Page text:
Lastly, I stopped by Michael Levine Fabrics, just across the street from The Loft, where you can find almost anything.  They make you pay for it, too.  Their prices are usually higher than the small businesses nearby, but everything is really well organized and priced.  You won't be able to barter here.  There are plenty of salespeople to cut fabric and ask questions.  If you can't find something at one of the other stores, Michael Levine has a great selection, so make sure you stop by.  It's kind of like walking into a Joann's or Hancock's minus the pretty posters and sales signs.  It has more of a warehouse feel.  They don't use the high-low price strategy, which I liked very much.  You can park in the lot behind Michael Levine, but it's quite expensive and they validate, but only for 15 minutes of your time.  That is why I would prefer to park in one of the other lots or at a meter and then just run my fabric back to the car.

After 3 1/2 hours of shopping, my feet hurt, my legs ached, and I had seen so much fabric I wanted to vomit.  I know, a real trooper, right?  But after a good night's rest, I was back at it again for a few hours the next day.  Stay tuned for my next post and I will tell you where I went on Saturday!

Monday, August 12, 2013

A Lifetime Supply of Serger Spools

My husband and I LOOOOVE estate sales.  We don't typically shop garage sales because at garage sales, people are trying to get rid of stuff they don't want.  There can be a LOT of junk.  At an estate sale, people have to get rid of things they actually want to keep, but don't have room for.  Estate sales are usually a lot bigger and so you can comb though more things and find what you are looking for faster.


I usually type 'estate' in the search field of the 'garage sales' section of Craigslist to find estate sales in the area.  Estatesale.net is also a good place to look for nearby estate sales.  The good sales will usually have pictures of the types of things that are for sale.

Last month we went to a sale south of Denver for a couple who was going to a nursing home.  It was a large home, and the woman was an avid sewer.  When I get old and have to get rid of my stash, I want it to be as big as hers was.  It didn't even fit in one room - they had all of her sewing stuff laid out in the master bedroom AND another bedroom.  I wish I had taken pictures of it.  It was pretty impressive.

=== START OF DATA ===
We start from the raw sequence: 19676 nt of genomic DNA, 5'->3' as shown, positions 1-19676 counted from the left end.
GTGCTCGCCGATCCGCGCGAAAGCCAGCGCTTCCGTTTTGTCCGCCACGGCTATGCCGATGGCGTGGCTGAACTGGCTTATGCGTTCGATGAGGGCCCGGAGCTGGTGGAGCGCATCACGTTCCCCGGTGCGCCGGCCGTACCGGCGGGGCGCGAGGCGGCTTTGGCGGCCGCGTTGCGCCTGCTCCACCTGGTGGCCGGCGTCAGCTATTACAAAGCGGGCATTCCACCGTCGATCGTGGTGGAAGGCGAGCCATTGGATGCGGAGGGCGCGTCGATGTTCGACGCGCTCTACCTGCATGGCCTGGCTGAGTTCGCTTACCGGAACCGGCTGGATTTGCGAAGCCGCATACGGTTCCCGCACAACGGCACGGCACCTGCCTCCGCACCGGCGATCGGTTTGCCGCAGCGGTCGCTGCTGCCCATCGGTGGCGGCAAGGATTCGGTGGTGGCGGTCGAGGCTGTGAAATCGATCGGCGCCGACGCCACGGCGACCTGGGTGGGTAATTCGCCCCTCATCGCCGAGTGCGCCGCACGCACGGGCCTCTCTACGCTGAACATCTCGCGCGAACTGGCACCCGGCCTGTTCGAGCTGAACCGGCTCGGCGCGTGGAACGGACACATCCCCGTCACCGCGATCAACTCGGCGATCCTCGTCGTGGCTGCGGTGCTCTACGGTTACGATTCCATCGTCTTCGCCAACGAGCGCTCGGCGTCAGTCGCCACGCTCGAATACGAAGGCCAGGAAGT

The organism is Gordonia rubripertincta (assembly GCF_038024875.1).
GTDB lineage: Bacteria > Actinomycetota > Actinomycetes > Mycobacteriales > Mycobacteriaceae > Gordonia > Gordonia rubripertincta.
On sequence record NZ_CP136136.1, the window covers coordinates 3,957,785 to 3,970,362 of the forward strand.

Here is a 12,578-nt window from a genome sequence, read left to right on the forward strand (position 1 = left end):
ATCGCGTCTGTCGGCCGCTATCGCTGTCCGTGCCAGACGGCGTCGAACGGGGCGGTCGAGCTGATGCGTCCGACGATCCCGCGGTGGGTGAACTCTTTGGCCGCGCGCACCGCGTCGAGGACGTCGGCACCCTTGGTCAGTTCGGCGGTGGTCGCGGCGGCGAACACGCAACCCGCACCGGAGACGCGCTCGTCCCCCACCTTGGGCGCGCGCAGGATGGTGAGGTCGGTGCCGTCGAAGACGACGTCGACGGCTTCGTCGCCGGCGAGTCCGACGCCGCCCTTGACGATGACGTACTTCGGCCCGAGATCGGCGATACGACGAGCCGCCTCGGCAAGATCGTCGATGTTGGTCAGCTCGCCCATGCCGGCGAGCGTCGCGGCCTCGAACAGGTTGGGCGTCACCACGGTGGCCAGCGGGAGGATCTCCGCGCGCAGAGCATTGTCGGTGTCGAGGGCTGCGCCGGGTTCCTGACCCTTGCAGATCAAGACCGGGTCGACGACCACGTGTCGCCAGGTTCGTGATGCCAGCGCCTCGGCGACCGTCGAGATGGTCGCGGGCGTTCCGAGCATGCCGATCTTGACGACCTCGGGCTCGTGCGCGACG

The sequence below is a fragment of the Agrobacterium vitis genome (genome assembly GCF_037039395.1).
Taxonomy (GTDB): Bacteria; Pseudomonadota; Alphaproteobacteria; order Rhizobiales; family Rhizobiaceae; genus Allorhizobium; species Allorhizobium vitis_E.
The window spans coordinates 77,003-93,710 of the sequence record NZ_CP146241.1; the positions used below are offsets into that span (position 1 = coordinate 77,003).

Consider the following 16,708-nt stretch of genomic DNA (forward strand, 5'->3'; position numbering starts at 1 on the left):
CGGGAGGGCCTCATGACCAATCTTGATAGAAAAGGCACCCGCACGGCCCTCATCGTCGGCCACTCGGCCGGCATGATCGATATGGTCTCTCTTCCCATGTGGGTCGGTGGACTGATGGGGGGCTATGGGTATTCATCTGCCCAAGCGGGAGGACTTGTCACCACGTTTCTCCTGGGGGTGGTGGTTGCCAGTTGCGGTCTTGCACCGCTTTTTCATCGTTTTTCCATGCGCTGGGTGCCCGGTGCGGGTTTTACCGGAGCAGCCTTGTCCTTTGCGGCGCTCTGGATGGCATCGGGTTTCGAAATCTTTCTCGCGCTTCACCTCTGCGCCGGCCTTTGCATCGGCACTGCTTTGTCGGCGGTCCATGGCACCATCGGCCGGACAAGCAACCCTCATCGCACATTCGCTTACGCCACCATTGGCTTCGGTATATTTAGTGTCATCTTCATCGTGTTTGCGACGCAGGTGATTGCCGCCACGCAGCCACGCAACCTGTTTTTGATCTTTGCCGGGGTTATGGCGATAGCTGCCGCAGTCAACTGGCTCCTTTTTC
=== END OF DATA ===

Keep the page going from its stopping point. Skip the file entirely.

There were three tables of fabric that had mostly remnants of a yard or less.  I did pick up some interfacing bundled up that was a great price.  There were two entire tables filled with thread.  I would say half of it was serger spool thread and the other half was $$$ Gutterman thread.  There were all different colors.  It was a sewer's dream!  Then, there were bins full of bias tape, hem tape, piping, buttons, and other notions.  


I decided I wanted to beef up my stash of serger spool thread.  I grabbed one of the four bins and carefully chose the spools that would be coming home with me.  They are 36 in all...or 35.  They are kind of hard to count in the bin.  Most of them are the Maxi-Lock brand which are $$$ at the fabric store, even on sale.  I took the bin downstairs to the table and paid $30 for the whole thing.  Because I was buying so much of it, I was able to negotiate down.

Her lifetime supply of serger thread lasted longer than her lifetime, and I bought a quarter of it, so I'm hoping it will last me 10 years. 

Wednesday, August 7, 2013

A Very YouTube Workout

Last summer, while I was still trying to recoup from shoulder and knee injuries, I discovered workout videos on YouTube.  I have a Smart TV, which allows me to watch Netflix, listen to Pandora, and watch YouTube Videos.  Some of you may have a Roku box, which does essentially the same thing and attaches to the TV.  I make a playlist of workout videos on my YouTube page (you have to create an account and be signed in to do this).  When I'm ready for my workout, I just turn on the TV and select which one I want to complete.

My very favorite workouts come from Class FitSugar.  While I was still building up strength, I didn't have the stamina for a long workout, so I chose one of their many 10 minute workouts.  I love these because they are short and easy to work into a busy day.  The teachers show options for beginners, or ways of making an exercise more advanced.  Many of the workouts require little to no equipment.  If I want more of a workout, I can just combine 2 or three videos.

Here are a few of my favorite 10 minute workouts on YouTube:
Full body workout with Holly Perkins
CrossFit Workout (no equipment needed)
Ab Workout/ Strength Training
Arm Workout with Andrea Orbeck
Booty Shaking Waist Workout - actually a Tiffany Rothe workout.  I was so out of shape the first time I did it, and even though I was able to complete the workout, I was SO sore the rest of the week!

When I was a teen, I didn't understand fitness at all.  I thought 'working out' meant that I grab my mom's 5 lb. dumbbells and do a ton of reps (with no form, I might add) as fast as I could until I was totally worn out.  These videos have taught me how to lift, bend and stretch to avoid injury.  I have learned that doing a little workout every day or two is healthier than doing one really crazy one every month...and then hating it and not exercising for a while.

Today I tried a 40-Minute Full-Body Workout and it totally kicked my butt!




Thursday, August 1, 2013

Portable DVD Player Tote


I purchased a Portable DVD Player last week via Craigslist. My husband and I are moving cross country soon and wanted some road entertainment. My player didn't come with a soft cover, so I decided to make one. In my search for a good design I came across this fantastic tutorial via Make it and Love It.